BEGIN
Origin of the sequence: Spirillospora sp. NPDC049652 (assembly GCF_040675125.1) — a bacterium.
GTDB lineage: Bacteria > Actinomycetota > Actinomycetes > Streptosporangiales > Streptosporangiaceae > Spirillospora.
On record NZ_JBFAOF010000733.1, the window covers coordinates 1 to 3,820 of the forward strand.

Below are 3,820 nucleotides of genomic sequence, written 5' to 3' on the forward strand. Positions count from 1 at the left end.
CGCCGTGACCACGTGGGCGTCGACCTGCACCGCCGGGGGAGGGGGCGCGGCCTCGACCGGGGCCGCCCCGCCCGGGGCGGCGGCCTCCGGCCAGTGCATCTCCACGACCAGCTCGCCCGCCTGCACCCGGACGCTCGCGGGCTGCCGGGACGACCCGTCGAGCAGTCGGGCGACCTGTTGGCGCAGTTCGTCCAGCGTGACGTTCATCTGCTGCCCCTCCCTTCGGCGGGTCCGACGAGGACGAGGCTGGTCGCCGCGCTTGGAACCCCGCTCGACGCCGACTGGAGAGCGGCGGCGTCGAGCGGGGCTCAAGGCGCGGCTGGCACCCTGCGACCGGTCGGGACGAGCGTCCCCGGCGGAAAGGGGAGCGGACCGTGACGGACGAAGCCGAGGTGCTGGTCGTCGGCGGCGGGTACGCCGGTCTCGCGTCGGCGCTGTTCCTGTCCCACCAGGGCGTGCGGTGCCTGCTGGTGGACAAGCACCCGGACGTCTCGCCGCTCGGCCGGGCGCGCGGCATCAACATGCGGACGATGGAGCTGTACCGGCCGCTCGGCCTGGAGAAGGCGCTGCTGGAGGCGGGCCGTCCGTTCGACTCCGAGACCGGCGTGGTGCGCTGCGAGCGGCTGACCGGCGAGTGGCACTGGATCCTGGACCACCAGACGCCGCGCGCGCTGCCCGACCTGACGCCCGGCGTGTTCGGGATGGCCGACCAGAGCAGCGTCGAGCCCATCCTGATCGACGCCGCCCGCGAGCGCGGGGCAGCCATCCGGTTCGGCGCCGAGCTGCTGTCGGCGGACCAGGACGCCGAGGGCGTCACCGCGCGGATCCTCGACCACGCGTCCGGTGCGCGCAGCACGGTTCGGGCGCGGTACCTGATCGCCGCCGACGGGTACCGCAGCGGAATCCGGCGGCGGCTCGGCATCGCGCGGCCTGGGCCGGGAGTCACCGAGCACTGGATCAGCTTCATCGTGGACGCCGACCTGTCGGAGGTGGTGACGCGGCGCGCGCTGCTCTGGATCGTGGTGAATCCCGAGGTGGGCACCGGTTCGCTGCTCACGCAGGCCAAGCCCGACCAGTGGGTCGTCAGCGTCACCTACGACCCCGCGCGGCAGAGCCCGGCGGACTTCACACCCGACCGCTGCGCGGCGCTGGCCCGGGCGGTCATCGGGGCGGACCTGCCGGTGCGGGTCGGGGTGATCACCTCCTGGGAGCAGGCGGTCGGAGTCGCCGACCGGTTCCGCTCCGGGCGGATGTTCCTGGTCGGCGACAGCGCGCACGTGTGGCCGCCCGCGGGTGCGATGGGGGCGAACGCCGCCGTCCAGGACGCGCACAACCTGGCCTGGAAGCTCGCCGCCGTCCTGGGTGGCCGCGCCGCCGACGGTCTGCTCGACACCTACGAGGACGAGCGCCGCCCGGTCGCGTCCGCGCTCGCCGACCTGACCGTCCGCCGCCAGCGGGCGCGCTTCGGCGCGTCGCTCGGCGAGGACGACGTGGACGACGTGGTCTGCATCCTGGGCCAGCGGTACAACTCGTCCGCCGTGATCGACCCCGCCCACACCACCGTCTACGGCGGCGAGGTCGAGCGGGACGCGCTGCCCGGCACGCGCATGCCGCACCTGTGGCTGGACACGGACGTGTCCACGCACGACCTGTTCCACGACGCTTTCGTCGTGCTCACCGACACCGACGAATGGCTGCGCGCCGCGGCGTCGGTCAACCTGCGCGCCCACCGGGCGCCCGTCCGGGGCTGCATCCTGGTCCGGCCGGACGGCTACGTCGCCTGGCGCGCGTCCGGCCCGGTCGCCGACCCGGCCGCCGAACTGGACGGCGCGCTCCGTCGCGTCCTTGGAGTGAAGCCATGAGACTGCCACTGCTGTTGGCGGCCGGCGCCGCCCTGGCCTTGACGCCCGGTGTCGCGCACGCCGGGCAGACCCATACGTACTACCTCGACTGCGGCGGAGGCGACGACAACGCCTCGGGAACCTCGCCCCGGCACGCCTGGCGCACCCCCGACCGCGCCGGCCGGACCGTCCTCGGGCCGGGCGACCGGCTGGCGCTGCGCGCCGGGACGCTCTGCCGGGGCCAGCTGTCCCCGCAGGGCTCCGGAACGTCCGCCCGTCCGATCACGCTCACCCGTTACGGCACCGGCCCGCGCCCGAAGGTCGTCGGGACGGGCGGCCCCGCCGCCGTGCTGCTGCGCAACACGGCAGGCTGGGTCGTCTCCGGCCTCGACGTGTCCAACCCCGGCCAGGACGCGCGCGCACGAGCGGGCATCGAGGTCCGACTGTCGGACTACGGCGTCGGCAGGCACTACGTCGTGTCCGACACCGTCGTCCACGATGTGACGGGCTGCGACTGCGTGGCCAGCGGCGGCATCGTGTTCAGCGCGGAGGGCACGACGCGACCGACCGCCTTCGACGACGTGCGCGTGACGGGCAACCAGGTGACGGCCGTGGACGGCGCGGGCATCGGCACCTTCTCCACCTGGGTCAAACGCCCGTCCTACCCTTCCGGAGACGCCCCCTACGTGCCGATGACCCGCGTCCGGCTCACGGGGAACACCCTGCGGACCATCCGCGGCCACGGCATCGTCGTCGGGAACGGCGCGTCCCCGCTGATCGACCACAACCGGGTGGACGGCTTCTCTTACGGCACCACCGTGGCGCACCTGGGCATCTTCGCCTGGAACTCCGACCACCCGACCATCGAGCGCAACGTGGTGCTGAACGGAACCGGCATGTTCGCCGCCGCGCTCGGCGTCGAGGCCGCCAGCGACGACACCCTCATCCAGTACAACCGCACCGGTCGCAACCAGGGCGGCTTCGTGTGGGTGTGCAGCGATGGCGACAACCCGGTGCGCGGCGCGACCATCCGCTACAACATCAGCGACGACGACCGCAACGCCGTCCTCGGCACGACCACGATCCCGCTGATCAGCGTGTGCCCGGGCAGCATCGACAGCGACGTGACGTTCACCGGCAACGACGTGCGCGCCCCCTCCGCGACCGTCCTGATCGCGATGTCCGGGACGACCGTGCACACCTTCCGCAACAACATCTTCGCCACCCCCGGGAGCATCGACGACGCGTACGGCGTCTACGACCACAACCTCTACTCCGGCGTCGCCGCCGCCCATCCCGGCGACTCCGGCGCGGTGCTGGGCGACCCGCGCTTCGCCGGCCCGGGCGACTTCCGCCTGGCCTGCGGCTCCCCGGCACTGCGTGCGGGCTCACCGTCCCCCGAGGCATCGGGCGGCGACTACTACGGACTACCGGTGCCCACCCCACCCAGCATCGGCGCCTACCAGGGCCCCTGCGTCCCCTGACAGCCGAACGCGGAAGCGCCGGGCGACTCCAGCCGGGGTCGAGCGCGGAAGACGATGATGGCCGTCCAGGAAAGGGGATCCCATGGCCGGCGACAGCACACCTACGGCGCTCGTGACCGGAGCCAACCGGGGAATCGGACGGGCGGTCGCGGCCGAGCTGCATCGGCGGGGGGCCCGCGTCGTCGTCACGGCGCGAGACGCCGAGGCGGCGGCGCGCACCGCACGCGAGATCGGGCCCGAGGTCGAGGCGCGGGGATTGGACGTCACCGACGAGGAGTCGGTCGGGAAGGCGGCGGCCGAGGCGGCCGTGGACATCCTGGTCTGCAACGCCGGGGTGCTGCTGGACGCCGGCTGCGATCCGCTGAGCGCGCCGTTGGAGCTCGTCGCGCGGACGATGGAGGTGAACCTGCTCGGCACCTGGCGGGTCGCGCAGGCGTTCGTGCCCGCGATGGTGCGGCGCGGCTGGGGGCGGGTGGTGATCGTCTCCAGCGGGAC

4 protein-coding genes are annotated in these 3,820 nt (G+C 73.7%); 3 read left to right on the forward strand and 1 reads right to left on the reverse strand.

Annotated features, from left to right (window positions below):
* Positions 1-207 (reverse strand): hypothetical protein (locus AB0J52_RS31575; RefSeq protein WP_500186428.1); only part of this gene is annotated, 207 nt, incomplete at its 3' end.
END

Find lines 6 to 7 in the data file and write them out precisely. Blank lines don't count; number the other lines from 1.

4 protein-coding genes are annotated in these 3,820 nt (G+C 73.7%); 3 read left to right on the forward strand and 1 reads right to left on the reverse strand.

Annotated features, from left to right (window positions below):